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Select or adjust? How information from early treatment stages boosts the prediction of non-response in internet-based depression treatment.

Psychological Medicine 2023 December 14
BACKGROUND: Internet-based interventions produce comparable effectiveness rates as face-to-face therapy in treating depression. Still, more than half of patients do not respond to treatment. Machine learning (ML) methods could help to overcome these low response rates by predicting therapy outcomes on an individual level and tailoring treatment accordingly. Few studies implemented ML algorithms in internet-based depression treatment using baseline self-report data, but differing results hinder inferences on clinical practicability. This work compares algorithms using features gathered at baseline or early in treatment in their capability to predict non-response to a 6-week online program targeting depression.

METHODS: Our training and test sample encompassed 1270 and 318 individuals, respectively. We trained random forest algorithms on self-report and process features gathered at baseline and after 2 weeks of treatment. Non-responders were defined as participants not fulfilling the criteria for reliable and clinically significant change on PHQ-9 post-treatment. Our benchmark models were logistic regressions trained on baseline PHQ-9 sum or PHQ-9 early change, using 100 iterations of randomly sampled 80/20 train-test-splits.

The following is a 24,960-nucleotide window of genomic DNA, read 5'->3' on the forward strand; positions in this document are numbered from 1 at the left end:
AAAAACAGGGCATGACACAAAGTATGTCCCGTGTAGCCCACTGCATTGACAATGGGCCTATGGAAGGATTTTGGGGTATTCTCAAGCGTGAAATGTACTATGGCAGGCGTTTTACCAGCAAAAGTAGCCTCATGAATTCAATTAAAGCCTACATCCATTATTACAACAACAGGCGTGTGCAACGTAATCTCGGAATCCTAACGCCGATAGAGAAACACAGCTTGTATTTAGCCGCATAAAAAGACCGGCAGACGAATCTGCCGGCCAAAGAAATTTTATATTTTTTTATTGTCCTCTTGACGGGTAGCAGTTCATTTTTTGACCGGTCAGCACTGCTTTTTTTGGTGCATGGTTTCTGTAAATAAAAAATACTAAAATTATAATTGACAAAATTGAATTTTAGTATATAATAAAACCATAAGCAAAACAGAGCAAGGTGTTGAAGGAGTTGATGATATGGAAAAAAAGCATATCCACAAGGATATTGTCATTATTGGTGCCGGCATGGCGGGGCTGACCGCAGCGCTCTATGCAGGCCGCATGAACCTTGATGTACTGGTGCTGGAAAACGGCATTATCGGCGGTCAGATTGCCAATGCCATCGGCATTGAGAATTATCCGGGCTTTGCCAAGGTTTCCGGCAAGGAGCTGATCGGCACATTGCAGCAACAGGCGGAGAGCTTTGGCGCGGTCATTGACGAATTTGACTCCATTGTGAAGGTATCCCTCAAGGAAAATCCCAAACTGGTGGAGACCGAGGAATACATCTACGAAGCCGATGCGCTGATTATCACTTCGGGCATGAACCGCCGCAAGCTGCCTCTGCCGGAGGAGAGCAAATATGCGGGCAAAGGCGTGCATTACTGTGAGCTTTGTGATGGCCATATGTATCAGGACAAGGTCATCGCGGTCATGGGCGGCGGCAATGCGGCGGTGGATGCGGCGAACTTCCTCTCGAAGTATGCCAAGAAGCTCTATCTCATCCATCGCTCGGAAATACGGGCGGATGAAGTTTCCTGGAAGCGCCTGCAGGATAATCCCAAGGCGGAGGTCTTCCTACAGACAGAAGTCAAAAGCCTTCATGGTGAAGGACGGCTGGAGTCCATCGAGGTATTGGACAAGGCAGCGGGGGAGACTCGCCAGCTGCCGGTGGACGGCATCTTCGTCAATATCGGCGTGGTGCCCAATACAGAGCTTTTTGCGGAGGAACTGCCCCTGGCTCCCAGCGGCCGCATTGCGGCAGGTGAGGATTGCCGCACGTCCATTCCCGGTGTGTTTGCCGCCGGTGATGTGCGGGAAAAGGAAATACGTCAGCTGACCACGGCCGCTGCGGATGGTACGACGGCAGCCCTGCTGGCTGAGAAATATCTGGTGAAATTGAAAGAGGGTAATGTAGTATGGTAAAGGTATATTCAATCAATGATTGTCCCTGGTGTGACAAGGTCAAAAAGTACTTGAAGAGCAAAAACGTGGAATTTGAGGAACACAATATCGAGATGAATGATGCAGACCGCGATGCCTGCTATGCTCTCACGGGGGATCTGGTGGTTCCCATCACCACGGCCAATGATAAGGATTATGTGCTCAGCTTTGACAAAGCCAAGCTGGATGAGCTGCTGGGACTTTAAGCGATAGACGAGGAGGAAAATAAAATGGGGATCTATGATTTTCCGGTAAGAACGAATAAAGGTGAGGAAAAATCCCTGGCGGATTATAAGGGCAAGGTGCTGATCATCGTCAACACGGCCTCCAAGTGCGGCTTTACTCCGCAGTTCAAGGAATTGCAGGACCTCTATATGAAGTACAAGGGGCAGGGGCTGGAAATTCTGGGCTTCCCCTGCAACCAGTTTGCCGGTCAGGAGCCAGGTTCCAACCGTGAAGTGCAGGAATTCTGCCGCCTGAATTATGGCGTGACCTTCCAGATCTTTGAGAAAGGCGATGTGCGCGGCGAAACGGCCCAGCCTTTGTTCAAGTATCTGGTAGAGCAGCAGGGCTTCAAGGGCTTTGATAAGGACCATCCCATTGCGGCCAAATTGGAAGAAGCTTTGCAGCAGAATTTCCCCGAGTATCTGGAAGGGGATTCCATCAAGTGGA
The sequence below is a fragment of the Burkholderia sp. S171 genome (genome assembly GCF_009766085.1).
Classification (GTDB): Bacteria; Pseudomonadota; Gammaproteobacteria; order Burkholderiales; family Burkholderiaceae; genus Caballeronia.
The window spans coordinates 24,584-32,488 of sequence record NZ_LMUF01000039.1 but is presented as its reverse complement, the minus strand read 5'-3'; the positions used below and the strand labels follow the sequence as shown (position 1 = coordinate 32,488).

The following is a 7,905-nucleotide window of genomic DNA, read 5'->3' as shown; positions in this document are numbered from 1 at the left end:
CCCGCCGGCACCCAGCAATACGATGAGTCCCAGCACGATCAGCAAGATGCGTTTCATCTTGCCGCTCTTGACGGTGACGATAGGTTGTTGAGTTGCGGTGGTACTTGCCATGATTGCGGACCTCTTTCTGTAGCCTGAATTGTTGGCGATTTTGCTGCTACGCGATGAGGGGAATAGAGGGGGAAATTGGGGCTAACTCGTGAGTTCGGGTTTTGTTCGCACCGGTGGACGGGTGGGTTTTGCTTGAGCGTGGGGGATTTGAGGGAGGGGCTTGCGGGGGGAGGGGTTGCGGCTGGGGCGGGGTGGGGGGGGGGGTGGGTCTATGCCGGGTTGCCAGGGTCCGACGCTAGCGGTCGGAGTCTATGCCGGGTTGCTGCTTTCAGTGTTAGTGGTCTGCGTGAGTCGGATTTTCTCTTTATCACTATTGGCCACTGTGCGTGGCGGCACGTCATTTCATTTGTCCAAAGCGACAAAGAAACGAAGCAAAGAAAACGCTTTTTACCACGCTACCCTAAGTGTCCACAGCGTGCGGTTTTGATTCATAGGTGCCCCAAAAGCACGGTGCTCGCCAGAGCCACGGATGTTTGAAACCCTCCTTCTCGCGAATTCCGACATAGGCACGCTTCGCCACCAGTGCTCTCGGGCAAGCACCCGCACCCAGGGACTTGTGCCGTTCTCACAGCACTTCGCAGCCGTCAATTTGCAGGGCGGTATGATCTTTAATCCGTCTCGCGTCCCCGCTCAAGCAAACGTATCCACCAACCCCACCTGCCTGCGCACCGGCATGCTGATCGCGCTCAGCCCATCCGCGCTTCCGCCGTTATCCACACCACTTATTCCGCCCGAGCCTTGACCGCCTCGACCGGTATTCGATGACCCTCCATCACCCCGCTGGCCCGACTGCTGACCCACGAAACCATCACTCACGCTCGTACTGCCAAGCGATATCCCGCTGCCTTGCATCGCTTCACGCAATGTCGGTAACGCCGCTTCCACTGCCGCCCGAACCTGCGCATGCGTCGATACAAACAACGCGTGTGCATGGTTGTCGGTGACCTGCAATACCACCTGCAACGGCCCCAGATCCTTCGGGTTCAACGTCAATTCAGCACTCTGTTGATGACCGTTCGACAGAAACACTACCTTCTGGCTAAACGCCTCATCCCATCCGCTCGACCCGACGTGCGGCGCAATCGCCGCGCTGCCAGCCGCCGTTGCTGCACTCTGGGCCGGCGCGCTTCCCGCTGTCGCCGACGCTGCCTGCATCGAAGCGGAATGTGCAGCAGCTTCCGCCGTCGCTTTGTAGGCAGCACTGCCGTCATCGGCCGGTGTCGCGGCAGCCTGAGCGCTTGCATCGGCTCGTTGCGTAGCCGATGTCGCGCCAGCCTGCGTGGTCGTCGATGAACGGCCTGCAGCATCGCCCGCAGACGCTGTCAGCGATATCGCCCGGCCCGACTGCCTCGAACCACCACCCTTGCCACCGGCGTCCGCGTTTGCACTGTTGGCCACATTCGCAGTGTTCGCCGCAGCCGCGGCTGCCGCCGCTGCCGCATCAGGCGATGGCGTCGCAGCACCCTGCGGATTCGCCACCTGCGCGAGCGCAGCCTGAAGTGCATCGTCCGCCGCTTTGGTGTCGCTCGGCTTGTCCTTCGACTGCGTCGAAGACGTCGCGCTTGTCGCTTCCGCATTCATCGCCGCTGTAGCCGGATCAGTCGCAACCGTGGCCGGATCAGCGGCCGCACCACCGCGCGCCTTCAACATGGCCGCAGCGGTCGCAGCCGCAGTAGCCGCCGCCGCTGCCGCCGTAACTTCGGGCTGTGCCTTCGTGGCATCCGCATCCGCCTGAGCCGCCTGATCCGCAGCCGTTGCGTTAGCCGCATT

RESULTS: Best performances were reached by our models involving early treatment characteristics (recall: 0.75-0.76; AUC: 0.71-0.77). Therapeutic alliance and early symptom change constituted the most important predictors. Models trained on baseline data were not significantly better than our benchmark.

CONCLUSIONS: Fair accuracies were only attainable by involving information from early treatment stages. In-treatment adaptation, instead of a priori selection, might constitute a more feasible approach for improving response when relying on easily accessible self-report features. Implementation trials are needed to determine clinical usefulness.

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